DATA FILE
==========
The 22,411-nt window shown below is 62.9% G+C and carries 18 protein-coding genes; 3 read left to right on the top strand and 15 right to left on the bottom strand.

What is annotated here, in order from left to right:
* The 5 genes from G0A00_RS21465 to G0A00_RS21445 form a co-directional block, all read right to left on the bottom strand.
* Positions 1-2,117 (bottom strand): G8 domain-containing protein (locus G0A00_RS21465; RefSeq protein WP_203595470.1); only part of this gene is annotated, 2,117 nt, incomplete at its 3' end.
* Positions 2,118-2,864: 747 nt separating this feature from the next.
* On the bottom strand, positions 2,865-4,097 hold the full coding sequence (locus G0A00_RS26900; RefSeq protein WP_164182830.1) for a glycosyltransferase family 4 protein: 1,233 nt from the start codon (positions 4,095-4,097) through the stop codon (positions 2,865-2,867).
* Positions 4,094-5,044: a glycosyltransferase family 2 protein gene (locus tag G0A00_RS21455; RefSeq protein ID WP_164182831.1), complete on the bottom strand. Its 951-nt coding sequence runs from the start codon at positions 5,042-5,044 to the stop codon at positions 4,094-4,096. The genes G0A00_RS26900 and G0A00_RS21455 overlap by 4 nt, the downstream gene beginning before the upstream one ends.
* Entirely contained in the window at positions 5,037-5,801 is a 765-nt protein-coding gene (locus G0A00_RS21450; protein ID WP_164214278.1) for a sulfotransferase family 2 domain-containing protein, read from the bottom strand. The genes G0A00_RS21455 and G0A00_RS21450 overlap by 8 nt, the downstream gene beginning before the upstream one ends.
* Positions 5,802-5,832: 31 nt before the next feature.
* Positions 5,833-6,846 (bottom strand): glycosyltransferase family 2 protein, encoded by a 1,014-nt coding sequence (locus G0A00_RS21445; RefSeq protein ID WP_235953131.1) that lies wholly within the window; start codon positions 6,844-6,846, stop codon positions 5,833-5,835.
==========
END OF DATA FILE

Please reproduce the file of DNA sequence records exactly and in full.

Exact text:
The 22,411-nt window shown below is 62.9% G+C and carries 18 protein-coding genes; 3 read left to right on the top strand and 15 right to left on the bottom strand.

What is annotated here, in order from left to right:
* The 5 genes from G0A00_RS21465 to G0A00_RS21445 form a co-directional block, all read right to left on the bottom strand.
* Positions 1-2,117 (bottom strand): G8 domain-containing protein (locus G0A00_RS21465; RefSeq protein WP_203595470.1); only part of this gene is annotated, 2,117 nt, incomplete at its 3' end.
* Positions 2,118-2,864: 747 nt separating this feature from the next.
* On the bottom strand, positions 2,865-4,097 hold the full coding sequence (locus G0A00_RS26900; RefSeq protein WP_164182830.1) for a glycosyltransferase family 4 protein: 1,233 nt from the start codon (positions 4,095-4,097) through the stop codon (positions 2,865-2,867).
* Positions 4,094-5,044: a glycosyltransferase family 2 protein gene (locus tag G0A00_RS21455; RefSeq protein ID WP_164182831.1), complete on the bottom strand. Its 951-nt coding sequence runs from the start codon at positions 5,042-5,044 to the stop codon at positions 4,094-4,096. The genes G0A00_RS26900 and G0A00_RS21455 overlap by 4 nt, the downstream gene beginning before the upstream one ends.
* Entirely contained in the window at positions 5,037-5,801 is a 765-nt protein-coding gene (locus G0A00_RS21450; protein ID WP_164214278.1) for a sulfotransferase family 2 domain-containing protein, read from the bottom strand. The genes G0A00_RS21455 and G0A00_RS21450 overlap by 8 nt, the downstream gene beginning before the upstream one ends.
* Positions 5,802-5,832: 31 nt before the next feature.
* Positions 5,833-6,846 (bottom strand): glycosyltransferase family 2 protein, encoded by a 1,014-nt coding sequence (locus G0A00_RS21445; RefSeq protein ID WP_235953131.1) that lies wholly within the window; start codon positions 6,844-6,846, stop codon positions 5,833-5,835.